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Author Topic: Not propolis but not wax  (Read 3450 times)
BjornBee
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« on: November 04, 2008, 02:53:19 PM »

I try to keep two cans on the workbench for when I'm scraping frames or boxes in storing them. Sometimes you come across a really big chunk of propolis, and sometimes there is some nice burr comb to collect and melt down.

But every now and then on the inside of the boxes, I come across something that is built like wax comb, but is darkened and looks like propolis.

Someone once suggested that if you try to bend it and it breaks clean...it is propolis. If it bends, then it's wax.

Is there some way to tell that is better than just bending it? And is there a way to process this "middle" stuff to separate the wax and propolis?

Does anyone have any ideas on what this middle stuff could be used for?

Comments?  Thank you.
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« Reply #1 on: November 04, 2008, 06:11:22 PM »

I always wondered why mostly I see on BB's little domes of cells but this stuff is hard like propolis, always kinda wondered what it was, figure propolis but made into cells, just thought it was some tough wax. never collected it really, just always threw it away. I dont see it but in a few hives a year and not a lot of it.
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« Reply #2 on: November 04, 2008, 07:21:42 PM »

I usually just boil it in water and then let it cool.  THe propolis will sink to the bottom and the wax will rise to the top.
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Michael Bush
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« Reply #3 on: November 04, 2008, 07:34:21 PM »

Sometimes it's a mixture of wax and propolis...

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« Reply #4 on: November 04, 2008, 09:26:56 PM »

What exactly does one do with propolis?  I gather a lt of it but usually cast it aside while cleaning up.  Should I be saiving it, and if so for  what purpose?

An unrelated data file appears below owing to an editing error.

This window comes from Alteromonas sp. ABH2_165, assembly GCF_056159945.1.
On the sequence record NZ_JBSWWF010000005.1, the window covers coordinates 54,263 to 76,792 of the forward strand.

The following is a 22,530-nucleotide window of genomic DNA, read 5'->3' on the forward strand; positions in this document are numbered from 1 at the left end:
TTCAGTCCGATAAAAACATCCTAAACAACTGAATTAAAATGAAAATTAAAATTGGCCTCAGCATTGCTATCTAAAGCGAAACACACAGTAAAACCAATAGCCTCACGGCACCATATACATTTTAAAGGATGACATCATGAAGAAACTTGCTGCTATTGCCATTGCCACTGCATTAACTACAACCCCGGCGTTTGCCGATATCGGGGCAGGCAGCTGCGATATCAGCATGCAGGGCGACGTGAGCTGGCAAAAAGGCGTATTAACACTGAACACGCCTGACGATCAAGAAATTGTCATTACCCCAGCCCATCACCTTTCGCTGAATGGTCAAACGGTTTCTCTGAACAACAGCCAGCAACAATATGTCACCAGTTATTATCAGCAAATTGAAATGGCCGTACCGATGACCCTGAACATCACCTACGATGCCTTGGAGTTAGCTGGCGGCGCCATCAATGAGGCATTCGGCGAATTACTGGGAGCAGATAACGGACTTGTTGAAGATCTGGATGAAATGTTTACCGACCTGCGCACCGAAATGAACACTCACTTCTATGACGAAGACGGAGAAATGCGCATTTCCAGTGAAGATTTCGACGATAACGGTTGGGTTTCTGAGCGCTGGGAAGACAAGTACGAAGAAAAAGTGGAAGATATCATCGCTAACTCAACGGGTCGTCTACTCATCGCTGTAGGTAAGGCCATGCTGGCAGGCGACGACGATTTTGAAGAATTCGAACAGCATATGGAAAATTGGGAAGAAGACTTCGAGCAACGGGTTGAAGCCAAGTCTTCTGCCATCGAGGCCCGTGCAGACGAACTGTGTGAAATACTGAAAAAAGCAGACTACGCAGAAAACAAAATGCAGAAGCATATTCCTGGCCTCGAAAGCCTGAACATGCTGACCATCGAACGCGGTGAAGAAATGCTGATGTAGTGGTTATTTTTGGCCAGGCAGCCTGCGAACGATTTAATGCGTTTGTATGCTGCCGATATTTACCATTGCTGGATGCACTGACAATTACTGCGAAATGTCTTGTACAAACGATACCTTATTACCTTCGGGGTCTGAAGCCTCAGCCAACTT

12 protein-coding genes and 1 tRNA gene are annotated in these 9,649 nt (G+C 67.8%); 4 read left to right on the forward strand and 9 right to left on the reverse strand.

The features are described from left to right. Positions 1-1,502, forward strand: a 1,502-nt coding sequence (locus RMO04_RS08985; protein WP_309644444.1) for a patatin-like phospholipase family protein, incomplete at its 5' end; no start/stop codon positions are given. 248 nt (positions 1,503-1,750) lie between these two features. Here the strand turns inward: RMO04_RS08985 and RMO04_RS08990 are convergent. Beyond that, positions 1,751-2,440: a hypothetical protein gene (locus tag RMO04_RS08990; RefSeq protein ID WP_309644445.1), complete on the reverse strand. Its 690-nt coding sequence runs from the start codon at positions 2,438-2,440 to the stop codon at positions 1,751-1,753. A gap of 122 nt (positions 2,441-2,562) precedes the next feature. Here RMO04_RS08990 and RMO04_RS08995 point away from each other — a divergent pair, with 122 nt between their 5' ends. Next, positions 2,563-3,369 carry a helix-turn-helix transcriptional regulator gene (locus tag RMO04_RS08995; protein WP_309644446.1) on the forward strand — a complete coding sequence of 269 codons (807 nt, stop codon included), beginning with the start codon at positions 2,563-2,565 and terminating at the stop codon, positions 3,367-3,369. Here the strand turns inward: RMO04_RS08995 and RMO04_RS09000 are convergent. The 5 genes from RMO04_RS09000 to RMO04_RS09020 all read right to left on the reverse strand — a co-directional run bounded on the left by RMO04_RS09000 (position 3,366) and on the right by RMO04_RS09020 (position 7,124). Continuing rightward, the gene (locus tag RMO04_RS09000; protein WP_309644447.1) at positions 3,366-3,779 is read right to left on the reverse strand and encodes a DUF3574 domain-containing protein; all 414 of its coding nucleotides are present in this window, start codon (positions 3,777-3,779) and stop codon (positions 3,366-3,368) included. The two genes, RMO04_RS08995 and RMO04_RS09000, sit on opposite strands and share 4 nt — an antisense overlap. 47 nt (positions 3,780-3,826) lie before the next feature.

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« Reply #5 on: November 05, 2008, 06:36:40 AM »

>What exactly does one do with propolis?

Grind it up and take it in capsules.  Mix it with vodka and use for a mouthwash (scientifically proven to help prevent cavities).  Make varnish out of it (all the Stradivarius violins have propolis varnish on them).  Sell it to places who buy it for such purposes at high rates (see the bee journals for ads).  Mix it with wax when you make your own foundation to make it tougher.  Mix it with wax when you dip your hives to make them last better.

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« Reply #6 on: November 05, 2008, 06:41:48 AM »

Throw it over your right shoulder,  works just as good, if not better than salt. Wink
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BenC
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« Reply #7 on: November 05, 2008, 02:09:29 PM »

Put it in swarm traps for a "smells like home" effect on scout bees?  Set bits of it out for bees to gather/recycle on sunny fall days?  Melt it and dunk cardboard for firestarters?
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« Reply #8 on: November 05, 2008, 07:15:25 PM »

Chew it like gum.
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« Reply #9 on: November 05, 2008, 07:33:29 PM »

use it on your fingers to make it easier to turn the pages of a book!

your friend,
john
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« Reply #10 on: November 05, 2008, 09:02:18 PM »

I am not sure I would spit out the vodka mouthwash, and I am definitely not sure I want to chew it like gum.  I have never tried either, so perhaps I am rushing to judgment. My son saw the varnish thing in the Dummies book and now he wants me to make varnish.  We have not determined on what we would use this varnish as I am no Stradivarius, but perhaps we could make a nice and very well stained birdhouse. 
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« Reply #11 on: November 05, 2008, 09:21:51 PM »